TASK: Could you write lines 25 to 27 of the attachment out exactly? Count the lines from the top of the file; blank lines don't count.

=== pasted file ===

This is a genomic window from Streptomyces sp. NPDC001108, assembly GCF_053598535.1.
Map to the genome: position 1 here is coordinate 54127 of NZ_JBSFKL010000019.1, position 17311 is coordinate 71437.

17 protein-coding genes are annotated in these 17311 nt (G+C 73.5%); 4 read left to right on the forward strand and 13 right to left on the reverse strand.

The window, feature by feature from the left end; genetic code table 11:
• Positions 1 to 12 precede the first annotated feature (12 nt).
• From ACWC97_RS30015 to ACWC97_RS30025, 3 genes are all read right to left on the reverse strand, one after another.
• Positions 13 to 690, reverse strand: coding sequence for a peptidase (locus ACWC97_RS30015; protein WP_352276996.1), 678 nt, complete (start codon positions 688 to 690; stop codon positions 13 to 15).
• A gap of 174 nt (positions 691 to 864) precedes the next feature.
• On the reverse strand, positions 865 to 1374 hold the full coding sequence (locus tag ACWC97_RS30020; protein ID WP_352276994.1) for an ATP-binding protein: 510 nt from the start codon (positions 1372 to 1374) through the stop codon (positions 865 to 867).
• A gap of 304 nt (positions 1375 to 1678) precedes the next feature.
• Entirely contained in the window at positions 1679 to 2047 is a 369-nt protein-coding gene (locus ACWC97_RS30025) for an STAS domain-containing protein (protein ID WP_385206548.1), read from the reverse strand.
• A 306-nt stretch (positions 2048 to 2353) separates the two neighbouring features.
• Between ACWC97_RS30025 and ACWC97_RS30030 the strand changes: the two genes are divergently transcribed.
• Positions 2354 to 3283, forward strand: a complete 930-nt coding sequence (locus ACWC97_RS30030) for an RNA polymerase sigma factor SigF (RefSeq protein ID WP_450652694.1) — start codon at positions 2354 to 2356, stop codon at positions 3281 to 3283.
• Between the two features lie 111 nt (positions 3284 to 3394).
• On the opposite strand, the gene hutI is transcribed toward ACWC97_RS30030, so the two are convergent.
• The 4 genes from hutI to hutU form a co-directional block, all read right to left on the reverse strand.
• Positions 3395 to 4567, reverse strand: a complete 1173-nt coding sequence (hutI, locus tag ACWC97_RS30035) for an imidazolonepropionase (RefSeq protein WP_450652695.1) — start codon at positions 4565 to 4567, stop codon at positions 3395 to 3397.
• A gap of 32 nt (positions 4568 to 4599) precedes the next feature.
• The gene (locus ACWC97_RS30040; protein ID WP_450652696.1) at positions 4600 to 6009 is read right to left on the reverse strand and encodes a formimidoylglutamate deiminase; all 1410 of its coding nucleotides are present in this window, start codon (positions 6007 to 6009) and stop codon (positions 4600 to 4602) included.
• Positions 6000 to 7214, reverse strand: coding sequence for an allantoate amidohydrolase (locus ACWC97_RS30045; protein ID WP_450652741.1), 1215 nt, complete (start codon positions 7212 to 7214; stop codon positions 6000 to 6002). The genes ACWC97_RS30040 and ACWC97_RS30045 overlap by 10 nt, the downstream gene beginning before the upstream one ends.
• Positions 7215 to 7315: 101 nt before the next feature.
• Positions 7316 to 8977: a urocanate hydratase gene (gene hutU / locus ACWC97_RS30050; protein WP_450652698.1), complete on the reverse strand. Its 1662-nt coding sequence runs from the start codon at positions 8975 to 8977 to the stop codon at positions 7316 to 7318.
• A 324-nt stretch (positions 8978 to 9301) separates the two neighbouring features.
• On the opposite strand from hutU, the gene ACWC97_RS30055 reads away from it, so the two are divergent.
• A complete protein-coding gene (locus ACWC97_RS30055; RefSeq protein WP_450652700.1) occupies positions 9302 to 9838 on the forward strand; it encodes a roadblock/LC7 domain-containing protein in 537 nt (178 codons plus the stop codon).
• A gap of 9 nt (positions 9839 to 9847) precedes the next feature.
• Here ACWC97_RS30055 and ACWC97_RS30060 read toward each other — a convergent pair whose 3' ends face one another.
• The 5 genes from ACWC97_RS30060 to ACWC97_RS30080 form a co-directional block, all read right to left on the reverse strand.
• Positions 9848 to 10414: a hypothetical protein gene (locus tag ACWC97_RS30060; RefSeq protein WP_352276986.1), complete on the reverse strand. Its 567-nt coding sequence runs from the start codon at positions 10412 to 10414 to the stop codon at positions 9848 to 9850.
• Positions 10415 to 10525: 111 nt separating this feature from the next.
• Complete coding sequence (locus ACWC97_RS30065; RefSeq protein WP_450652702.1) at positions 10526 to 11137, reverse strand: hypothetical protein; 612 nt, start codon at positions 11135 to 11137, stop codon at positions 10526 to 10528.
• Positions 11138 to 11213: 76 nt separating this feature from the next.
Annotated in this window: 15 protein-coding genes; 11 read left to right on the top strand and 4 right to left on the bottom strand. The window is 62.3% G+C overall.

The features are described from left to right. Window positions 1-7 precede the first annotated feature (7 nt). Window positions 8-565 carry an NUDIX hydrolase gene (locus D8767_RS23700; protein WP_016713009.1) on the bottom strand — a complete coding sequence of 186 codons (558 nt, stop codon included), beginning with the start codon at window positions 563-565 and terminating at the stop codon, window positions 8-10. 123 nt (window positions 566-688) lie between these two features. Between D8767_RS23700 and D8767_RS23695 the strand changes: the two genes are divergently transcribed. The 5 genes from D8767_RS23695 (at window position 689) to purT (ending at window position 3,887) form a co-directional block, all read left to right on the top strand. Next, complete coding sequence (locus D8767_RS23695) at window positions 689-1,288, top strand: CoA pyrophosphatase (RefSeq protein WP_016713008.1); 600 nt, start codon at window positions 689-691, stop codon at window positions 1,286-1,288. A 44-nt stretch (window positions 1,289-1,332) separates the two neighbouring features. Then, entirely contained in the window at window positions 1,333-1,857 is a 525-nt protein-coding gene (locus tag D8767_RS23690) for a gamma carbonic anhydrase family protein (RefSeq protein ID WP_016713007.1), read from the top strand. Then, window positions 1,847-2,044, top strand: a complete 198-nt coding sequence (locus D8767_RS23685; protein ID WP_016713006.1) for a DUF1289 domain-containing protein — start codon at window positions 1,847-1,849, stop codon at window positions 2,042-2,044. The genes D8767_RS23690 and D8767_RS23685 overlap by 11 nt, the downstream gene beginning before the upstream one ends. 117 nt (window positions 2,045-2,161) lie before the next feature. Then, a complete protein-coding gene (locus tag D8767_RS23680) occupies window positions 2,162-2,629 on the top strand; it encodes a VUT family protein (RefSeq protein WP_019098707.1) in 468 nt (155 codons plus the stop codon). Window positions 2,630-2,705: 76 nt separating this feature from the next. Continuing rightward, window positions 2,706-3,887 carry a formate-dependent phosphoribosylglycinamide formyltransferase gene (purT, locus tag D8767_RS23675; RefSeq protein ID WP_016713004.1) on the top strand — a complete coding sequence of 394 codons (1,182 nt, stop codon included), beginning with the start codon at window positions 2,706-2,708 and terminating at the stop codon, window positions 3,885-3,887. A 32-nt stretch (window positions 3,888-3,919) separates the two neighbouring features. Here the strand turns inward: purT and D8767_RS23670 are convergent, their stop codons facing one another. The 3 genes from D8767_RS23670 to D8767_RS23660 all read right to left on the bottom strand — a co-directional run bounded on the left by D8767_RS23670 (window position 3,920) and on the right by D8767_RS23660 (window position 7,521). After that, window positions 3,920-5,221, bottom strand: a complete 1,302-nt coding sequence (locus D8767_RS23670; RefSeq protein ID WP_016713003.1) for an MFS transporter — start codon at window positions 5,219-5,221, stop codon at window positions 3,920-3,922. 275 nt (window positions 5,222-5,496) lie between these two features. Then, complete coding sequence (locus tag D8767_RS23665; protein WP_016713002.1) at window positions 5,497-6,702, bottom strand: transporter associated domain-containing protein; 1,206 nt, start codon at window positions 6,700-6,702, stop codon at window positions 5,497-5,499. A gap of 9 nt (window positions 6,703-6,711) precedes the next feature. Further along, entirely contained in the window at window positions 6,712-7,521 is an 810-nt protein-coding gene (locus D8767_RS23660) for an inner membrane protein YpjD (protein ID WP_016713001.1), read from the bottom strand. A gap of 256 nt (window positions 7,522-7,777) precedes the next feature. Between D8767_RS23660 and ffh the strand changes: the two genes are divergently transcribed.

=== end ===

• On the opposite strand from hutU, the gene ACWC97_RS30055 reads away from it, so the two are divergent.
• A complete protein-coding gene (locus ACWC97_RS30055; RefSeq protein WP_450652700.1) occupies positions 9302 to 9838 on the forward strand; it encodes a roadblock/LC7 domain-containing protein in 537 nt (178 codons plus the stop codon).
• A gap of 9 nt (positions 9839 to 9847) precedes the next feature.